Voter, lawmaker weigh in on proposed changes to ‘Clean Missouri’

Lawmakers try to override voters

CAPE GIRARDEAU, MO (KFVS) - Nearly two thirds of Missouri voters passed Amendment One back in November, but now six months later state lawmakers are pushing through proposals to undo parts of it.

Amendment One, also known as “Clean Missouri” restricts lobbying, set limits to gifts and campaign contributions and made legislative records open to the public.

One part of the constitutional amendment that many lawmakers are contending with is a new process to redraw state legislative districts.

Control of the map would be in the hands of a nonpartisan demographer appointed by the State Auditor, but legislators want to resort back to the former system where they help elect a bipartisan citizens commission to be in charge.

Southeast Missouri State University student Eli Bohnert voted for Clean Missouri in 2018 and thinks its disturbing that state lawmakers are now trying to change the will of the voters.

“People are really begging for their politicians to be more transparent and better selected,” Bohnert said. “It's really damaging to our democracy because its another example of politicians getting to decide who is going to elect them and that is not what we want in our system."

Bohnert believes the system he voted for would make political districts more fair and competitive by using mathematical formulas.

"We want elections where people have to fight for the voter,” Bohnert said. “We don't want election where they are just going to run on through and nobody is going to run against them because they are so safe in their seat."

Cape Girardeau State Representative Kathy Swan was one of the 100 Missouri House members that voted ‘Yes’ to changing what a majority of their constituents approved in November.

In a statement she back up her belief that the original system is more ‘transparent’ than Amendment One saying:

“‘Partisan fairness’ is best accomplished by utilizing a bipartisan commission of people from around the state, rather than one state employee, a demographer, who reports to one state officeholder,” Swan said.

Political science professor James Newman says he has discussed the proposed changes to Clean Missouri with students in his state and local governments class.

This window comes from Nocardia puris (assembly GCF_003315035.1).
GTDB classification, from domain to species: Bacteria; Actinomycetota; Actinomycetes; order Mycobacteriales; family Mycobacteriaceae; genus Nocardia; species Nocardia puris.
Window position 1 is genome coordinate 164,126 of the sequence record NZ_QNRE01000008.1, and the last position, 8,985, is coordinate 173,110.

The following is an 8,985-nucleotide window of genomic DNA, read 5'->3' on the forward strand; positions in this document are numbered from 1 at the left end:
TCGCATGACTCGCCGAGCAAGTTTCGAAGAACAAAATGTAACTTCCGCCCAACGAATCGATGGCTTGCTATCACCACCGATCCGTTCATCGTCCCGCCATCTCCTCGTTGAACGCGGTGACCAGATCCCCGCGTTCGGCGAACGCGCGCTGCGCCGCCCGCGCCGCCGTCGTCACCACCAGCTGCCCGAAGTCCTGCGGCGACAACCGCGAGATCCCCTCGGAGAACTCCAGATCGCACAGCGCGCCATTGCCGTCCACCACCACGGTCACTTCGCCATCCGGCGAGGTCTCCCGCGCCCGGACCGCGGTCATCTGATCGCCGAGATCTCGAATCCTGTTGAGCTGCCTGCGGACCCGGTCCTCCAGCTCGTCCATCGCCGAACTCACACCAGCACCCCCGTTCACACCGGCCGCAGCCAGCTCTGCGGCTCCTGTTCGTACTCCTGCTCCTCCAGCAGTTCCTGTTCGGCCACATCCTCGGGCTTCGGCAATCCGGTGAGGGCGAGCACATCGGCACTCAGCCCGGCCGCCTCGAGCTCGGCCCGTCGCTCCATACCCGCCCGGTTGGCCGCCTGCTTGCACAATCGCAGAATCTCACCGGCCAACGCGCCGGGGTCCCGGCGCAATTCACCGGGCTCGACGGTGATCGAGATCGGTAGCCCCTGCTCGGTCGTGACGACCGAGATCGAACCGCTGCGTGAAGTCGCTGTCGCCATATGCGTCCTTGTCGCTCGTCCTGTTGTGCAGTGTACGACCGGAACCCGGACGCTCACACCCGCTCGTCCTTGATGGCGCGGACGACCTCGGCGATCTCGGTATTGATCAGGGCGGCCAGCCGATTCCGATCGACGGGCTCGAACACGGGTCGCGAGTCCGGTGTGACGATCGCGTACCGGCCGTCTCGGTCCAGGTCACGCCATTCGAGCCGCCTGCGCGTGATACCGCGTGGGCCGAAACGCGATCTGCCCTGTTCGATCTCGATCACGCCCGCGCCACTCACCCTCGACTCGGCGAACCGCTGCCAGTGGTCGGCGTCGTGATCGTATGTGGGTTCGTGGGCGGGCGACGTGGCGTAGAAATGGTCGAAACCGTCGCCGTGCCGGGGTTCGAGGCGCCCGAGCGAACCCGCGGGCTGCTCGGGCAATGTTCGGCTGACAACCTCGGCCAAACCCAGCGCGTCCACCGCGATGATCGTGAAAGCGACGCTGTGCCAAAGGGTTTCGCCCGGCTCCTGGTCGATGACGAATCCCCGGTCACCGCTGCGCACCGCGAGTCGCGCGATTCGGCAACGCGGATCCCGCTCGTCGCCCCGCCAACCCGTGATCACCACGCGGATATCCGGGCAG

“It’s really an unusual situation. It’s extremely rare for this to happen,” Newman said. "This isn’t a Republican or Democrat issue. This really is an issue of state legislators having their decision making authority removed."

Newman says lawmakers still want a say in who draws the map so they can protect community interests and partisan interests of the communities they represent.

“Do you make it very objective, nonpartisan and non political? Or do you allow politics to be considered in this?” Newman said. “Politics is a reflection of the voters interests and people want their voices to be heard. Their voices may not be heard in this nonpartisan process.”

Professor Newman thinks it’s very likely that the proposal to change parts of Amendment One’s will pass both chambers and be signed by Gov. Mike Parson.

“So this will go before the voters,” Newman said. “They are ironing out the details, right now, but it probably be during the primary or general election in 2020.”

Under the current version of the bill Bohnert says he plans to vote ‘No’ when he sees this issue brought back up at the polls.

“If you want the status quo vote ‘Yes’, if you want change vote ‘No,’” Bohnert said. “I think it is waste of money and time for state legislators to be changing what the voters wanted. I understand that it may not be perfect but work on improving it instead of trying to detract from it and make it worse.”

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